Pradeep Elankumaran, co-founder & CEO of Kicksend, recently tweeted out a series of great rules to think about app-commerce.Pradeep-AppCommerce

App-commerce is one of the new mobile segments appearing in this new native mobile landscape resulting from said tectonic shifts. Transactional engines riding on top of fast growth.

These kind of innovations in design, experience, growth, and delivery are going to define our brave new mobile world. As for all that’s legacy-web, we’re fast approaching Fahrenheit 451.


the downside of impulsiveness

no mission. i have no mission. there are some things that feel right and some pursuits that feel wrong but i have no mission. a series of impulsive decisions is how i have described my ‘path’ through education, jobs, and technology to those who’ve asked.

there were clearly a number of shaping influences early in my life including technology, literature, and an environment that encouraged curiosity above careers. there were, however, no maps of ambitions longer than the next few years. my world as a school kid was competitive swimming, my click III camera, books across the house, glimpses of life in Boston & Rochester from my father’s photos/slides, stacks of life and aviation week & space technology magazines, and that fantastic blue of early xerox of typed grad school papers and assignments. my thoughts on who i wanted to be went from a journalist to engineer (Civil/Architecture) to communications (EE) in a few years across high school and the first few years of engineering school.

and it got easier every year – from the tyranny of linear algebra in first year (42/100 – not my proudest moment) to tensors, electromagnetic theory, and lasers where assignments and exams became trivially easy.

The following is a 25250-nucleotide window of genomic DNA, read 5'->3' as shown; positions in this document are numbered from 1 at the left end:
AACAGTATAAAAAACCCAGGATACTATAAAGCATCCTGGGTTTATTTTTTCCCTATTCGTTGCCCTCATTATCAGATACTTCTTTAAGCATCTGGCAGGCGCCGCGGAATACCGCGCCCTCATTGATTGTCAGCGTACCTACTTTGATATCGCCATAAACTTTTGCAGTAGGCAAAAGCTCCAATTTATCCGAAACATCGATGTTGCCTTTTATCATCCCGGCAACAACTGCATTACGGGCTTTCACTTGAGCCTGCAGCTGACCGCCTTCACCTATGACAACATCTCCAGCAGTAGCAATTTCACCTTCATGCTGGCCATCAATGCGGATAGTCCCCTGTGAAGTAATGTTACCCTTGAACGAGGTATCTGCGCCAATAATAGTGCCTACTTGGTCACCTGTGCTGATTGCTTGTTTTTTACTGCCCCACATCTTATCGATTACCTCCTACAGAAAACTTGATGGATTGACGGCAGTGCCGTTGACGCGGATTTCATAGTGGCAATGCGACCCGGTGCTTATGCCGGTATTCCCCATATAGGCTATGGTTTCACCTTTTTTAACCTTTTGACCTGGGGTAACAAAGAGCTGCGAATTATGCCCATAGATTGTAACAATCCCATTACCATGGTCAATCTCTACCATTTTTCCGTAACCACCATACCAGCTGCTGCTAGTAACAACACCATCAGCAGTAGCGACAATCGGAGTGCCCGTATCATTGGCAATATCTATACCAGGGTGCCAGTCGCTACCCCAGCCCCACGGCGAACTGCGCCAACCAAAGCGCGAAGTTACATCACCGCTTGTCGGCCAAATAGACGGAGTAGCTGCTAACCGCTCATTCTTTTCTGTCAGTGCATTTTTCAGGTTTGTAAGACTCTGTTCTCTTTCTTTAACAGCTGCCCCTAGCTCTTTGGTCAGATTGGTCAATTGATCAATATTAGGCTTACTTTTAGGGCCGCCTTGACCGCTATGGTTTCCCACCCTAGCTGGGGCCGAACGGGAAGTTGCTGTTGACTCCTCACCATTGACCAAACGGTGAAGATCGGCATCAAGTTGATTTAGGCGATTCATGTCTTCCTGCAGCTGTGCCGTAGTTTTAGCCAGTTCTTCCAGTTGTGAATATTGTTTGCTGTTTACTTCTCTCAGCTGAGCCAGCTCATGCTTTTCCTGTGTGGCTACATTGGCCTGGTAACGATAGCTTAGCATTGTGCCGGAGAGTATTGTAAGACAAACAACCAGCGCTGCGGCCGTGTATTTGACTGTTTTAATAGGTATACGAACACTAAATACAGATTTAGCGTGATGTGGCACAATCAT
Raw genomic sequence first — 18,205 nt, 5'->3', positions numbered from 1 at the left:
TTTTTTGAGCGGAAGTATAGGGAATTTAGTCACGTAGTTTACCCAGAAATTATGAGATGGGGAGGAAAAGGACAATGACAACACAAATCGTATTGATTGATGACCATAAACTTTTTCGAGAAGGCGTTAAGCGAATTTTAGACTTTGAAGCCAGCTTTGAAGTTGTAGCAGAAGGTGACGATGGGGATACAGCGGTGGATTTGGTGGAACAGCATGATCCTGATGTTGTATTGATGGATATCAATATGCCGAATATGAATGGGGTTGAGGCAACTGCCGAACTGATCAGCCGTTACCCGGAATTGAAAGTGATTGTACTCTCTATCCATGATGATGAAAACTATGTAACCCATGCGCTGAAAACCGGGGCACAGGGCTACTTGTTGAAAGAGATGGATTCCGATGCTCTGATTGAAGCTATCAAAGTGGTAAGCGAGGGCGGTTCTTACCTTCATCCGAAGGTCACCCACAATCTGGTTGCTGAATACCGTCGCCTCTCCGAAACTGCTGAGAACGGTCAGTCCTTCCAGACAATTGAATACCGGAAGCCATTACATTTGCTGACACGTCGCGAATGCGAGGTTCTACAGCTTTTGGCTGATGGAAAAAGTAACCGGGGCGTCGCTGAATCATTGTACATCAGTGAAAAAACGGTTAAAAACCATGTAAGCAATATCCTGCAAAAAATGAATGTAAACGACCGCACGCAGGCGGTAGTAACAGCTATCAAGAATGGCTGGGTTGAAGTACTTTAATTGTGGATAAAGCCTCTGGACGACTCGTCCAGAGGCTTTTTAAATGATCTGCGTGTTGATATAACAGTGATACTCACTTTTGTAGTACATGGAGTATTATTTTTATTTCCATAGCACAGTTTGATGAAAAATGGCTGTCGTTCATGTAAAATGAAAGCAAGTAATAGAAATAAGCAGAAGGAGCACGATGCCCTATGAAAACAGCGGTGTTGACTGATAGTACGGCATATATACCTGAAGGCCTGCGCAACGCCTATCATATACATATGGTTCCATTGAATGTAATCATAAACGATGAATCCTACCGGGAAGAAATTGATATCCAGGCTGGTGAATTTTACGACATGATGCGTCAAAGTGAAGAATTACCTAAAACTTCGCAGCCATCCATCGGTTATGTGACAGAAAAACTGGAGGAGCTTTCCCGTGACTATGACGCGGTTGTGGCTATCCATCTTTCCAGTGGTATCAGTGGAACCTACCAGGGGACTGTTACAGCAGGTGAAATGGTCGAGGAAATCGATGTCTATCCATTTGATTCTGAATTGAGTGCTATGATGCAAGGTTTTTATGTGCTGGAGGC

still, no ambition – neither money nor fame, or any notions of a career. but i was curious – about everything i did not get to know or do.

amount/nature of scholarships was a path to Canada for grad studies, then a sideways arrival in the valley at a time before i knew what a bubble was or startups or venture capital. i passed up two offers of conventional employment with Nortel, a company that was among the top 3 in telecom equipment makers and now doesn’t exist anymore. but i got to do what i wanted to do here and was curious for more.

now, after startups, failures, and a good amount of learning, still no mission. this is the downside of impulsive decision making. fortune, timing, and great talent of others around me across all the impulsive decisions i made has propelled me thus far, not a (or my) mission.

though not at any cross roads or impending forks in the road, it feels like a more formed set of wandering paths if not a straight road around my curiosity may be better. i honestly don’t know if it would be but it does feel like it could be and like most of my decisions, i feel like impulsively acting on it.

In other words, I may be getting old.

The VC’s conceit

Inspired by reading @Pv double post on Engineer’s conceit and Marketer’s conceit, I tweeted

This is the venture capitalist’s conceit. We often throw up an array of stats, facts, and extrapolations of founder statements in order to coax ourselves out of our quicksand trough of conviction and manufacture courage where there is none to move to a funding decision.

Our conceit is not asking founders to bend the future to their will, it is asking them to handcuff that conviction with certainty.

In all honesty (and thanks to @Om for clarifying it), the only things we need to be moved by is: